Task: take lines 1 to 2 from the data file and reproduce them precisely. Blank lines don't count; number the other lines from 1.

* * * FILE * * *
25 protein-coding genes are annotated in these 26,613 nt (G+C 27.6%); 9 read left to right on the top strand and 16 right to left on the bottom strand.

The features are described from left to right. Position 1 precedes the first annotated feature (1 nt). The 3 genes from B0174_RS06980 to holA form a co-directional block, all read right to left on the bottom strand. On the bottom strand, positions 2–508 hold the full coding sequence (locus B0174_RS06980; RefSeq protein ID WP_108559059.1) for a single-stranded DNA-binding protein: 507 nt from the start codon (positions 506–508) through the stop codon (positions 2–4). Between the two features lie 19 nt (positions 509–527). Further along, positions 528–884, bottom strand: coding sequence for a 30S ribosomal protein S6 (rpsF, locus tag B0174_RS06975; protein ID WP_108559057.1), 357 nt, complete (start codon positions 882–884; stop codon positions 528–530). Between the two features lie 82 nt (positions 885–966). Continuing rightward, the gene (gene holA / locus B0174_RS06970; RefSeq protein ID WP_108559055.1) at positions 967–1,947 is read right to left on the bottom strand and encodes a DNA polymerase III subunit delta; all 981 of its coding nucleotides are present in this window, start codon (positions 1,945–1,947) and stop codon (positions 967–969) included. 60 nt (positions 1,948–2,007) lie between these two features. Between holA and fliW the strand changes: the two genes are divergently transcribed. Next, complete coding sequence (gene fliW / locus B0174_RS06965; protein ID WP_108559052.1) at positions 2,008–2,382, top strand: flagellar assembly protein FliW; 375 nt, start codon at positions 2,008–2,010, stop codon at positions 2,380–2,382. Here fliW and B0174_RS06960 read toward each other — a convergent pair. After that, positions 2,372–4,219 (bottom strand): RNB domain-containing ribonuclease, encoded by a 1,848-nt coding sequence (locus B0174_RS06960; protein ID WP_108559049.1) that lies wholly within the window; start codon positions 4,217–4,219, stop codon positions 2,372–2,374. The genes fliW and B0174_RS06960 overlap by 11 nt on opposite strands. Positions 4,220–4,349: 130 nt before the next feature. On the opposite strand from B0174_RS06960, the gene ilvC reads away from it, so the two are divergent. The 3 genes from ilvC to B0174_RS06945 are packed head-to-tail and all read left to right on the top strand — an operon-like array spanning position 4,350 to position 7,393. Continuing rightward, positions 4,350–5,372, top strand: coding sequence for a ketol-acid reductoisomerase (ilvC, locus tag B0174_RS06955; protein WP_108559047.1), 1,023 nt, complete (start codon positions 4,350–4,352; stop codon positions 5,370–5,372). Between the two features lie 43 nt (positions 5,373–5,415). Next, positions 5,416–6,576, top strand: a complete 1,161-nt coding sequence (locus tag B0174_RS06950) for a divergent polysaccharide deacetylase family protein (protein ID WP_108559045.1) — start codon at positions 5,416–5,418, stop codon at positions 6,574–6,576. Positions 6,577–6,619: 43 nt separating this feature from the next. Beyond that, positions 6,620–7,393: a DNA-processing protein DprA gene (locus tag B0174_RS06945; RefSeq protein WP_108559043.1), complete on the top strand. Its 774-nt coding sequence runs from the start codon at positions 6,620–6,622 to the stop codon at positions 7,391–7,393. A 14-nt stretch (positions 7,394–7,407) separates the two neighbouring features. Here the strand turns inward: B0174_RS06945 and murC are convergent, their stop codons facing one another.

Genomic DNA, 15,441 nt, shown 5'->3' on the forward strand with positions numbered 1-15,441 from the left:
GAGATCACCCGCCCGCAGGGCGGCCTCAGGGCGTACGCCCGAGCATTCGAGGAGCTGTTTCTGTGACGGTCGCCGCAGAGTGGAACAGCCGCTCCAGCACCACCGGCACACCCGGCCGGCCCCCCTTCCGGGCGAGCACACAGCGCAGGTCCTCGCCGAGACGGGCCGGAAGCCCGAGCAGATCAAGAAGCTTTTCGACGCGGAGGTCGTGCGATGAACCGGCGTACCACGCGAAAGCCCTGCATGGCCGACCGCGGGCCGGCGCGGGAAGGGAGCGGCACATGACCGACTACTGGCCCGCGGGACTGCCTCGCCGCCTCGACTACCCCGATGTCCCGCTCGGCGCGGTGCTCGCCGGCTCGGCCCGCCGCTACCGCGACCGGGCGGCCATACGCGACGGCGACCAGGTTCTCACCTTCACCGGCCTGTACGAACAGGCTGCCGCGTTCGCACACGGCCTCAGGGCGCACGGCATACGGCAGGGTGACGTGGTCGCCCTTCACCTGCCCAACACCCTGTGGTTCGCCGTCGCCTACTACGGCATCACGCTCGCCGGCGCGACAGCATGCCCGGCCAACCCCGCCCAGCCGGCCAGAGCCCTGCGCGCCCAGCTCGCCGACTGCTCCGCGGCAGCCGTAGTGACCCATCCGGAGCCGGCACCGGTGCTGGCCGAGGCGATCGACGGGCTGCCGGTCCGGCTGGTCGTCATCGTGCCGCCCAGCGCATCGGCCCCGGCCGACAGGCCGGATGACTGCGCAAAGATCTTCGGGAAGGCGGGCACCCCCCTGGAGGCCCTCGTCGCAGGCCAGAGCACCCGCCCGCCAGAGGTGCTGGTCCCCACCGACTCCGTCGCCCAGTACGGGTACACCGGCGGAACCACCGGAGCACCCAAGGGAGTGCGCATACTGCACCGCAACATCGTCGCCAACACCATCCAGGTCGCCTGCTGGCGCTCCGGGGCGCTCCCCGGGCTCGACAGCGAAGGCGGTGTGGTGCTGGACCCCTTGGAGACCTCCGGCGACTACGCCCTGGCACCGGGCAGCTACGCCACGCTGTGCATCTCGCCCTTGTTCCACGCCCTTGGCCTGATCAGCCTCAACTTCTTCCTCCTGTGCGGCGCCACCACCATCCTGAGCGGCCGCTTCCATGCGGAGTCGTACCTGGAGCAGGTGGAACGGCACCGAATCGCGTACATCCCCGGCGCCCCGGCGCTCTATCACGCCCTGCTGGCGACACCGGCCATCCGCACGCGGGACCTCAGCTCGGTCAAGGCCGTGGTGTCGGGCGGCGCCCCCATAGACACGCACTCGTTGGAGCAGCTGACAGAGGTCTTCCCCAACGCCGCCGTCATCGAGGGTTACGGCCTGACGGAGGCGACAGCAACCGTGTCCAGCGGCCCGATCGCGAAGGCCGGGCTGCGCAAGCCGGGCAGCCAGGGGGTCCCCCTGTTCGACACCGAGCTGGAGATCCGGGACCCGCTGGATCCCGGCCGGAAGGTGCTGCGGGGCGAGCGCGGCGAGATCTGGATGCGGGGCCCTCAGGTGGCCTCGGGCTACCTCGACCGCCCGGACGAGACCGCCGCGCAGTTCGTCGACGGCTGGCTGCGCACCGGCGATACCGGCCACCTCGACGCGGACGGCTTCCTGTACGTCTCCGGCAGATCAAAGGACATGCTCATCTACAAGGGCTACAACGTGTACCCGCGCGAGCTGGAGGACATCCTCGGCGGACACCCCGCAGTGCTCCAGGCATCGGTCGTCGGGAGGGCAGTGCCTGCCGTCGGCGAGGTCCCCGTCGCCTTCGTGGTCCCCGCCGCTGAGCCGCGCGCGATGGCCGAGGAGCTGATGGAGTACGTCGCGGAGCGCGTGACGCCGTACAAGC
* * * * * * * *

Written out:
25 protein-coding genes are annotated in these 26,613 nt (G+C 27.6%); 9 read left to right on the top strand and 16 right to left on the bottom strand.

The features are described from left to right. Position 1 precedes the first annotated feature (1 nt). The 3 genes from B0174_RS06980 to holA form a co-directional block, all read right to left on the bottom strand. On the bottom strand, positions 2–508 hold the full coding sequence (locus B0174_RS06980; RefSeq protein ID WP_108559059.1) for a single-stranded DNA-binding protein: 507 nt from the start codon (positions 506–508) through the stop codon (positions 2–4). Between the two features lie 19 nt (positions 509–527). Further along, positions 528–884, bottom strand: coding sequence for a 30S ribosomal protein S6 (rpsF, locus tag B0174_RS06975; protein ID WP_108559057.1), 357 nt, complete (start codon positions 882–884; stop codon positions 528–530). Between the two features lie 82 nt (positions 885–966). Continuing rightward, the gene (gene holA / locus B0174_RS06970; RefSeq protein ID WP_108559055.1) at positions 967–1,947 is read right to left on the bottom strand and encodes a DNA polymerase III subunit delta; all 981 of its coding nucleotides are present in this window, start codon (positions 1,945–1,947) and stop codon (positions 967–969) included. 60 nt (positions 1,948–2,007) lie between these two features. Between holA and fliW the strand changes: the two genes are divergently transcribed. Next, complete coding sequence (gene fliW / locus B0174_RS06965; protein ID WP_108559052.1) at positions 2,008–2,382, top strand: flagellar assembly protein FliW; 375 nt, start codon at positions 2,008–2,010, stop codon at positions 2,380–2,382. Here fliW and B0174_RS06960 read toward each other — a convergent pair. After that, positions 2,372–4,219 (bottom strand): RNB domain-containing ribonuclease, encoded by a 1,848-nt coding sequence (locus B0174_RS06960; protein ID WP_108559049.1) that lies wholly within the window; start codon positions 4,217–4,219, stop codon positions 2,372–2,374. The genes fliW and B0174_RS06960 overlap by 11 nt on opposite strands. Positions 4,220–4,349: 130 nt before the next feature. On the opposite strand from B0174_RS06960, the gene ilvC reads away from it, so the two are divergent. The 3 genes from ilvC to B0174_RS06945 are packed head-to-tail and all read left to right on the top strand — an operon-like array spanning position 4,350 to position 7,393. Continuing rightward, positions 4,350–5,372, top strand: coding sequence for a ketol-acid reductoisomerase (ilvC, locus tag B0174_RS06955; protein WP_108559047.1), 1,023 nt, complete (start codon positions 4,350–4,352; stop codon positions 5,370–5,372). Between the two features lie 43 nt (positions 5,373–5,415). Next, positions 5,416–6,576, top strand: a complete 1,161-nt coding sequence (locus tag B0174_RS06950) for a divergent polysaccharide deacetylase family protein (protein ID WP_108559045.1) — start codon at positions 5,416–5,418, stop codon at positions 6,574–6,576. Positions 6,577–6,619: 43 nt separating this feature from the next. Beyond that, positions 6,620–7,393: a DNA-processing protein DprA gene (locus tag B0174_RS06945; RefSeq protein WP_108559043.1), complete on the top strand. Its 774-nt coding sequence runs from the start codon at positions 6,620–6,622 to the stop codon at positions 7,391–7,393. A 14-nt stretch (positions 7,394–7,407) separates the two neighbouring features. Here the strand turns inward: B0174_RS06945 and murC are convergent, their stop codons facing one another.